Venezuelan Indians Down Electrical Towers and Block Construction Crews More than 200 National Guards Surround Pemon Protestors


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Gran Sabana, Venezuela - Since yesterday, Pemon Indigenous communities living in Venezuela's Gran Sabana region have downed four electrical towers on their land ten miles from the City of Santa Elena near the border with Brazil. In a growing protest that began last Friday, Indigenous communities have been interrupting traffic and blocking construction crews along the Venezuela-Brazil highway following a move by the state-owned power company, Corporación Venezolano de Guyana (CVG), to resume construction works on a new high voltage electrical transmission line. Some 200 members of the Venezuelan National Guard have surrounded more than 500 protestors and have warned them that if they down another tower, there will be retaliation.

Construction on the power line had been suspended since last May in response to Congressional inquiries on the Indigenous and environmental problems and widespread protest over the project.

The Pemon leaders who call themselves "Rainbow Warriors" according to an old tribal legend, say that each day, they will attempt to remove another steel tower from their land until the land conflict is resolved. Tuesday, community leaders detained three construction trucks belonging the construction company Elecven and CVG and have paralyzed construction works on the 470-mile electrical lines that is planned from the Guri Dam in Venezuela to the City of Boa Vista, Brazil.

The Indigenous leaders are calling on President Hugo Chavez to come to the Gran Sabana and meet to discuss land rights. The protests were fueled by press reports that quoted Clemente Scotto, President of CVG, as saying that all environmental issues and land conflicts with Indigenous communities affected by the project had been resolved and that CVG had reached agreement with these communities to allow the power line project to be completed by mid 2000.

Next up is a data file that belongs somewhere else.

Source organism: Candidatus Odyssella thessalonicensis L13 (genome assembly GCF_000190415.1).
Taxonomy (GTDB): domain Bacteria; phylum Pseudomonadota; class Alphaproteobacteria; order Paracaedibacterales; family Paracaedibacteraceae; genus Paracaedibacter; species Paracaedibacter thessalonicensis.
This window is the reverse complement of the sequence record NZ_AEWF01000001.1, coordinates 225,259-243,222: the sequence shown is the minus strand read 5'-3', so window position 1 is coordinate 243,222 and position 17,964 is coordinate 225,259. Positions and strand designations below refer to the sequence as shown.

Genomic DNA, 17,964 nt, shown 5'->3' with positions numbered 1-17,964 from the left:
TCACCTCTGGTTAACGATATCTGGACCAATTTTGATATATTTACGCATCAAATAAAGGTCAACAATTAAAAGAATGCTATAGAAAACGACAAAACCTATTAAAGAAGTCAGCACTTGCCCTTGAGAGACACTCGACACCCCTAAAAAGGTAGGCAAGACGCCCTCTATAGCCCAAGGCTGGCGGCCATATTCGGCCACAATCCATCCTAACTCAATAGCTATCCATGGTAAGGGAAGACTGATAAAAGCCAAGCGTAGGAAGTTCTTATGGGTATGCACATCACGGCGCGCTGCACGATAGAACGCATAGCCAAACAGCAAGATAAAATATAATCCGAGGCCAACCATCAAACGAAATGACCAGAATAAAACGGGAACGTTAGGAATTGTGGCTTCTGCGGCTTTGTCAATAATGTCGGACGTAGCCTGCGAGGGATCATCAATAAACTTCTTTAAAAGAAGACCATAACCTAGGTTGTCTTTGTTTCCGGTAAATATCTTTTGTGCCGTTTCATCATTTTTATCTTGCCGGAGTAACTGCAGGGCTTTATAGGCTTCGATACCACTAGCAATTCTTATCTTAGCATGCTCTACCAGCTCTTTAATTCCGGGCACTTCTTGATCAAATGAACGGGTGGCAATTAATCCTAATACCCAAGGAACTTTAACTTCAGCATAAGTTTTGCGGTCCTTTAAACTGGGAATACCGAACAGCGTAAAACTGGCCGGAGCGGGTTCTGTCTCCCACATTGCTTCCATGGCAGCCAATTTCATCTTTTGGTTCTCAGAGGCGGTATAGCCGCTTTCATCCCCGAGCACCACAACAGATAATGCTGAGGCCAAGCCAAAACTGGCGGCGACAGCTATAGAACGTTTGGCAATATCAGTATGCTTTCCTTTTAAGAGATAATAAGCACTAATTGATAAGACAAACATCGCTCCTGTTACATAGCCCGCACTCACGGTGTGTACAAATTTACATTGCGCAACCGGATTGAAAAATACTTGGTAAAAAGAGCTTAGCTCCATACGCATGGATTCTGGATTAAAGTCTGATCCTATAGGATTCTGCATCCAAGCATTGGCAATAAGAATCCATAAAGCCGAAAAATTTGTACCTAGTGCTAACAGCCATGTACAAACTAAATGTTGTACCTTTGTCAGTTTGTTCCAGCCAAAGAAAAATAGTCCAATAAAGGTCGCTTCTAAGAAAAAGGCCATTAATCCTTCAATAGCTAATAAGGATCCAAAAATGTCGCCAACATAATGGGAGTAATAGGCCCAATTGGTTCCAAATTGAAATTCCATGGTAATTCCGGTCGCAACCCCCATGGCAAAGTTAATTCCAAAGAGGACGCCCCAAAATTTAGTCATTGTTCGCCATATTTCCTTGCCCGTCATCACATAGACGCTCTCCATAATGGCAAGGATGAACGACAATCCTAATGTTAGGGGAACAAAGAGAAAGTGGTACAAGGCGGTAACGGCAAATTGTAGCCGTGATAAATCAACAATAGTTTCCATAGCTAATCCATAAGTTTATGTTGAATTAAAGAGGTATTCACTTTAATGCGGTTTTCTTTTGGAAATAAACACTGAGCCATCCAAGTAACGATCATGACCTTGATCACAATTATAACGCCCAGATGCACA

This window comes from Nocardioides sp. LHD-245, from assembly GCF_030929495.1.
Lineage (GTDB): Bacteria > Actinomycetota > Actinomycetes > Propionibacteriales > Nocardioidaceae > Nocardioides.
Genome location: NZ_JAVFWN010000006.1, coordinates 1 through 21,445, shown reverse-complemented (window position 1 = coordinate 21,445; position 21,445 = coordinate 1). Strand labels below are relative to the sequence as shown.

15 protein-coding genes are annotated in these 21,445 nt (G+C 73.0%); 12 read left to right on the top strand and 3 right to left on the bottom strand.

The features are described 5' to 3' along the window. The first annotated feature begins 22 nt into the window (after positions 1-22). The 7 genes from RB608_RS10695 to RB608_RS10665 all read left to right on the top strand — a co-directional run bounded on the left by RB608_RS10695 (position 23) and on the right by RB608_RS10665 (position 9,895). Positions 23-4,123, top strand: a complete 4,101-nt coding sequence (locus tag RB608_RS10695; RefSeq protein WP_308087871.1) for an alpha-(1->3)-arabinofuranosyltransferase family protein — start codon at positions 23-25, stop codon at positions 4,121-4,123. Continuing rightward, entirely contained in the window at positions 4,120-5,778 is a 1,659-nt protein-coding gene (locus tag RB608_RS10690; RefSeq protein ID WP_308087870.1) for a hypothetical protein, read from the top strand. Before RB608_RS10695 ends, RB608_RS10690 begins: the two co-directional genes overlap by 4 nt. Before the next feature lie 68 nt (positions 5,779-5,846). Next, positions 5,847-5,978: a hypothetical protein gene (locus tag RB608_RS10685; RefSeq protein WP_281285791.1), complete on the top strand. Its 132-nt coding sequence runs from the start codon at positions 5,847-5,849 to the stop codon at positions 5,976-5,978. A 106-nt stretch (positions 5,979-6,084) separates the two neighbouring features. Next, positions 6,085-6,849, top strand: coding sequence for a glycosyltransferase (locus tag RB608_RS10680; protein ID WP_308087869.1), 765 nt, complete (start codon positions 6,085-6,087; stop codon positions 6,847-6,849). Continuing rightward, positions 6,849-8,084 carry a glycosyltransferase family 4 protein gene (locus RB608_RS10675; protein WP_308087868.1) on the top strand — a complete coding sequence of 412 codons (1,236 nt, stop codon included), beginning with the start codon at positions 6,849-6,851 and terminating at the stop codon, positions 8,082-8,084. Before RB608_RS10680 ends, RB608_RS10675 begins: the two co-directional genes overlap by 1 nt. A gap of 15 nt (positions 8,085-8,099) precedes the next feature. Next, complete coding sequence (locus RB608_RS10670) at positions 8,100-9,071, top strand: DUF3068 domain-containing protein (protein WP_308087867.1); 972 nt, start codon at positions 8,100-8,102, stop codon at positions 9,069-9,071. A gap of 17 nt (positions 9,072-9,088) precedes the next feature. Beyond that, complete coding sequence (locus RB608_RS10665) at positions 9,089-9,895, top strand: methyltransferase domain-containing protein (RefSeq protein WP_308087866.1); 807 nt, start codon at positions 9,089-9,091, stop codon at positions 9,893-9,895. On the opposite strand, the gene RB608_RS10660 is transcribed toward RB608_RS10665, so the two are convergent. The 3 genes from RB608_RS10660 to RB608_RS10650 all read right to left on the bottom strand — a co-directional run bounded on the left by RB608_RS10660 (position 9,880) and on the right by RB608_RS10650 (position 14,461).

According to Jerrick Andre of the Indigenous Federation of Bolivar State, "Indigenous communities throughout the Gran Sabana have denounced the CVG statement as a big lie and a sign of lack of respect for Indigenous peoples rights."

Altogether the power line affects 15,000 Indigenous people in over thirty communities of the Akawaio, Arawako, Pemon, and Kariña tribes. The Pemon have issued a call to the international and Venezuelan media to bear witness. Venezuela has some of the weakest legal guarantees in the hemisphere for Indigenous peoples who face growing conflicts over land and resource rights. The power line will have serious environmental impacts on the pristine tropical forest and savanna ecosystems including boosting industrial gold mining and logging in the region.

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